Has Fred dropped dead at Manchester United?
Background photo: KGGucwa, CC BY-SA 3.0
Supposedly the final piece in Manchester United's midfield jigsaw puzzle, it's fair to say Brazilian international Fred hasn't fit anywhere, let alone as the final piece. The 25-year-old was linked to Manchester City in the January transfer window following a spectacular campaign for Shakhtar Donetsk in 2017/18. Pep Guardiola decided to sign a defender instead. Fred's situation at Old Trafford is somewhat surprising. He's struggled to live up to expectations following a £52 million move. What could have happened?
Adapting to Premier League
The English top flight is notorious for testing a player's quality and surprising them with its intensity and pace. Perhaps that has affected Fred. Premier or not, the Ukrainian league doesn't even compare to the Championship. Often, players show their qualities in the second season, save for the rare exceptional player like Eden Hazard or Sergio Aguero, who handle the transition with immediate ease.
Adapting to a new manager and squad
In a recent interview, Fred said he was "annoyed" at not playing regularly for the Old Trafford outfit. Is his outspokenness proof of a fracture in his relationship with Jose Mourinho? After featuring in six of 14 league games and only playing the full 90 in half, it's certainly possible. Skill players like Fred require a regular run of games to display their true quality. Fred has not even come close to showing his. Jose Mourinho rotates frequently in all positions this season. With the club languishing in seventh, a lack of consistent minutes could be affecting other United players beyond the Brazilian.
At the moment, United are in a bad place. They're finding it hard to win games. No one in the squad is covering himself with glory. Is the collective malaise infecting Fred?
Weight of expectations
Between club duties and the World Cup, both Paul Pogba and Nemanja Matic were overworked last term. Everyone associated with United knew a mobile, dynamic midfield player was needed to add more directness in the middle of the park. Watching Fred play for Shakhtar in last year's Champions League, especially in the group games, left one with the impression he was tailor-made for the Red Devils. Given his sizable fee, fans certainly expected impactful performances week in and week out.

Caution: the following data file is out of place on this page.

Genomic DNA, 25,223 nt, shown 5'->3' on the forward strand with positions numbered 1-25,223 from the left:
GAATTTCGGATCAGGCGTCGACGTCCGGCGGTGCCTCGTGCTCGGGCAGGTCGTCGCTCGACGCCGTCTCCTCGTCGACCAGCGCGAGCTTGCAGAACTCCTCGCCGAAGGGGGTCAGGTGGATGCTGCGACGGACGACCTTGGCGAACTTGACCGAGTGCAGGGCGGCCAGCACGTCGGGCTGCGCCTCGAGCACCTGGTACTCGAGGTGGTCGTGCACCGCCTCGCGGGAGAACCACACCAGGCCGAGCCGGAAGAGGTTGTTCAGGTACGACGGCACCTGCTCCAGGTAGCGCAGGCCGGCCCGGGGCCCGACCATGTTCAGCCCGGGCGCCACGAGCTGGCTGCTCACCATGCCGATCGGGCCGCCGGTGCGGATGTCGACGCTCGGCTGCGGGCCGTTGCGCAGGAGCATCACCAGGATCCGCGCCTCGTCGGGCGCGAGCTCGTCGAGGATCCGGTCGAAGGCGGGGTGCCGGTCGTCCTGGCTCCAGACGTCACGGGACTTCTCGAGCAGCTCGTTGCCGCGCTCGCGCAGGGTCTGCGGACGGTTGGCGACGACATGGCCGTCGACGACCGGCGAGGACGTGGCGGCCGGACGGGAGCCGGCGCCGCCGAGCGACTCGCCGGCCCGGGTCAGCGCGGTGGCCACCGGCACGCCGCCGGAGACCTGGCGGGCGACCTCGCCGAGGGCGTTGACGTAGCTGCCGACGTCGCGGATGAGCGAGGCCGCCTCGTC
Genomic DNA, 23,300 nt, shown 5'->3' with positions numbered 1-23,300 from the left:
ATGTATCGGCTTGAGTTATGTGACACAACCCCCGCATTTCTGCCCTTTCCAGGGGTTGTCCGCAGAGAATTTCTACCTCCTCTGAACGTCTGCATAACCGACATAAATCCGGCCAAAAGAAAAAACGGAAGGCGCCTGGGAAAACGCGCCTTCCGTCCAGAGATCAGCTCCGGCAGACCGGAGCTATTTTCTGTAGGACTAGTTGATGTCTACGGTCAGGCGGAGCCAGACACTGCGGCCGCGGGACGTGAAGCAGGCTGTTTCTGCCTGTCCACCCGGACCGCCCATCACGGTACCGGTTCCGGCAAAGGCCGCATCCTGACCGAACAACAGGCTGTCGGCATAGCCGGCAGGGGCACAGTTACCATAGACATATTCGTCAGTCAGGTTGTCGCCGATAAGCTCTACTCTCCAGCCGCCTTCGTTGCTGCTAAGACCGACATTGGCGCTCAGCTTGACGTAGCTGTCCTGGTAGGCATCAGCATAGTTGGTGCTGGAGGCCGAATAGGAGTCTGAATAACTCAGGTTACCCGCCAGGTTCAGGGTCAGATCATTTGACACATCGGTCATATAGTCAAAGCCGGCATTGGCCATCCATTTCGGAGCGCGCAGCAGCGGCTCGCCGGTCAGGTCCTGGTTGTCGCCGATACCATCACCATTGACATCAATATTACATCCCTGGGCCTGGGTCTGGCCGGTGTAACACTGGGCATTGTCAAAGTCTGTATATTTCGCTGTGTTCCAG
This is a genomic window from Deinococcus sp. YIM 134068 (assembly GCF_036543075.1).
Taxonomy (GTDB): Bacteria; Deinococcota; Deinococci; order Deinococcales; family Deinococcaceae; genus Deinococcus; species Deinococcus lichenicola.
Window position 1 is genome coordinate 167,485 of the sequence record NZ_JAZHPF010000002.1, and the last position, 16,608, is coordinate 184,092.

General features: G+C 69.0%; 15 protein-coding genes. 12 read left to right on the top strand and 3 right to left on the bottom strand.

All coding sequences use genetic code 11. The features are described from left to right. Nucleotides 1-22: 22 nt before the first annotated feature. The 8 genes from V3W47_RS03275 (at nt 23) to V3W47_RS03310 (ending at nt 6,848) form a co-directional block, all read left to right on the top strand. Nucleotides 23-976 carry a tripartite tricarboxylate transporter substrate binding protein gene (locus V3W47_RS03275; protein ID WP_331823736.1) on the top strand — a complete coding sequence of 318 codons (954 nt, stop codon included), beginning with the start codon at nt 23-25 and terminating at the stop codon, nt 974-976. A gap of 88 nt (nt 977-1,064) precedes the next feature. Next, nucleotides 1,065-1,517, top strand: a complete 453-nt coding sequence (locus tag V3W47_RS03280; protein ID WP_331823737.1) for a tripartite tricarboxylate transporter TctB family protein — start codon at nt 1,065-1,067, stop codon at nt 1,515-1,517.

If you squeeze an egg too tightly in your fist, it cracks. The same thing happens to players eager to do too much.
No clearly defined role
Jose Mourinho has made 47 changes to his starting lineup already this campaign. He's tinkered with players and formations. If a two-time Champions League-winning manager can't identify his best XI, who else can? Fred has played central midfield, right central midfield, defensive midfield and attacking midfield. How can he find his place in a new squad if the boss hands him a different assignment every time out?
Fred isn't suddenly a bad player. It’s surprising to see him struggle with his indisputable quality. Then again, we could be having this conversation about Alexis Sanchez, Nemanja Matic, Marcus Rashford, Paul Pogba and Romelu Lukaku as well. If the problem is repeating throughout the squad, maybe it's time to look at the man pulling the strings. This isn't a difficult problem; it's a special one.